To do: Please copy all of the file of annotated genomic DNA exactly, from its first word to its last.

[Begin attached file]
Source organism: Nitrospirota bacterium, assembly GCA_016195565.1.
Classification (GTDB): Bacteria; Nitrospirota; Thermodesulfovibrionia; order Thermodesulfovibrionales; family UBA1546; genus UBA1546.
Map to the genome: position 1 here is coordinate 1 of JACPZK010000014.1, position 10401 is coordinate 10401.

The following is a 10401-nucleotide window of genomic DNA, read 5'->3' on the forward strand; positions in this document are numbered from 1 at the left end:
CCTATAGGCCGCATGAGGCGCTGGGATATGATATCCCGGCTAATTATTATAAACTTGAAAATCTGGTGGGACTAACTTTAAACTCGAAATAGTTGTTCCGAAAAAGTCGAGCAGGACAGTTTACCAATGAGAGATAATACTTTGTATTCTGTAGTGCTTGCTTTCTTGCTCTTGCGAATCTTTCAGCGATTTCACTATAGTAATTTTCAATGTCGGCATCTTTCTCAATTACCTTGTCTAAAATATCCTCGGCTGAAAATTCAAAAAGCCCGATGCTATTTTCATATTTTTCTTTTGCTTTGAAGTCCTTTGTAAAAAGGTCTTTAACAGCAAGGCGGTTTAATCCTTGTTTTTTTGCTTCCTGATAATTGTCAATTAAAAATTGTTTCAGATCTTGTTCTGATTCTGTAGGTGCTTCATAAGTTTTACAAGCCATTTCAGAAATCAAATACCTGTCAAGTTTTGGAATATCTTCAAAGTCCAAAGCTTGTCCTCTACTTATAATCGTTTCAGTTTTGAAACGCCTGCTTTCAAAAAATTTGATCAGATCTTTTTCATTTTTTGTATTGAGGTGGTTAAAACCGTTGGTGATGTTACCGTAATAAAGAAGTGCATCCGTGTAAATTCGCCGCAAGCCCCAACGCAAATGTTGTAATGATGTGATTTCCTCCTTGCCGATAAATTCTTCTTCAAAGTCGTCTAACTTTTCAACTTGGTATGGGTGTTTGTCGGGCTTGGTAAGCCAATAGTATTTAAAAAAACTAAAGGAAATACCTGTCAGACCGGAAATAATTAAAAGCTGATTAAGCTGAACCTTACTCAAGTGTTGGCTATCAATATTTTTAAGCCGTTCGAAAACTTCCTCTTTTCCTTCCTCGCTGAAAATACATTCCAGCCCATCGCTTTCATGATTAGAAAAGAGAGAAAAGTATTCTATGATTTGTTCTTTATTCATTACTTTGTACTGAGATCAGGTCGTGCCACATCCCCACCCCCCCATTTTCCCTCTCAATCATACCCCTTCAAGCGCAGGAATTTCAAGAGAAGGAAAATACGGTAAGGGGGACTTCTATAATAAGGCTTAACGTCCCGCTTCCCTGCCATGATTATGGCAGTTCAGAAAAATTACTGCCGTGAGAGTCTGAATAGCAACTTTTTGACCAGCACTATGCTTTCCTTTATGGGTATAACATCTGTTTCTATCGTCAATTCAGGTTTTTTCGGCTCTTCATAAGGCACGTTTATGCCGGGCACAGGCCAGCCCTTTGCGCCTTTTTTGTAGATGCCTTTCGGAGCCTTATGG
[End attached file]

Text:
Source organism: Nitrospirota bacterium, assembly GCA_016195565.1.
Classification (GTDB): Bacteria; Nitrospirota; Thermodesulfovibrionia; order Thermodesulfovibrionales; family UBA1546; genus UBA1546.
Map to the genome: position 1 here is coordinate 1 of JACPZK010000014.1, position 10401 is coordinate 10401.

The following is a 10401-nucleotide window of genomic DNA, read 5'->3' on the forward strand; positions in this document are numbered from 1 at the left end:
CCTATAGGCCGCATGAGGCGCTGGGATATGATATCCCGGCTAATTATTATAAACTTGAAAATCTGGTGGGACTAACTTTAAACTCGAAATAGTTGTTCCGAAAAAGTCGAGCAGGACAGTTTACCAATGAGAGATAATACTTTGTATTCTGTAGTGCTTGCTTTCTTGCTCTTGCGAATCTTTCAGCGATTTCACTATAGTAATTTTCAATGTCGGCATCTTTCTCAATTACCTTGTCTAAAATATCCTCGGCTGAAAATTCAAAAAGCCCGATGCTATTTTCATATTTTTCTTTTGCTTTGAAGTCCTTTGTAAAAAGGTCTTTAACAGCAAGGCGGTTTAATCCTTGTTTTTTTGCTTCCTGATAATTGTCAATTAAAAATTGTTTCAGATCTTGTTCTGATTCTGTAGGTGCTTCATAAGTTTTACAAGCCATTTCAGAAATCAAATACCTGTCAAGTTTTGGAATATCTTCAAAGTCCAAAGCTTGTCCTCTACTTATAATCGTTTCAGTTTTGAAACGCCTGCTTTCAAAAAATTTGATCAGATCTTTTTCATTTTTTGTATTGAGGTGGTTAAAACCGTTGGTGATGTTACCGTAATAAAGAAGTGCATCCGTGTAAATTCGCCGCAAGCCCCAACGCAAATGTTGTAATGATGTGATTTCCTCCTTGCCGATAAATTCTTCTTCAAAGTCGTCTAACTTTTCAACTTGGTATGGGTGTTTGTCGGGCTTGGTAAGCCAATAGTATTTAAAAAAACTAAAGGAAATACCTGTCAGACCGGAAATAATTAAAAGCTGATTAAGCTGAACCTTACTCAAGTGTTGGCTATCAATATTTTTAAGCCGTTCGAAAACTTCCTCTTTTCCTTCCTCGCTGAAAATACATTCCAGCCCATCGCTTTCATGATTAGAAAAGAGAGAAAAGTATTCTATGATTTGTTCTTTATTCATTACTTTGTACTGAGATCAGGTCGTGCCACATCCCCACCCCCCCATTTTCCCTCTCAATCATACCCCTTCAAGCGCAGGAATTTCAAGAGAAGGAAAATACGGTAAGGGGGACTTCTATAATAAGGCTTAACGTCCCGCTTCCCTGCCATGATTATGGCAGTTCAGAAAAATTACTGCCGTGAGAGTCTGAATAGCAACTTTTTGACCAGCACTATGCTTTCCTTTATGGGTATAACATCTGTTTCTATCGTCAATTCAGGTTTTTTCGGCTCTTCATAAGGCACGTTTATGCCGGGCACAGGCCAGCCCTTTGCGCCTTTTTTGTAGATGCCTTTCGGAGCCTTATGG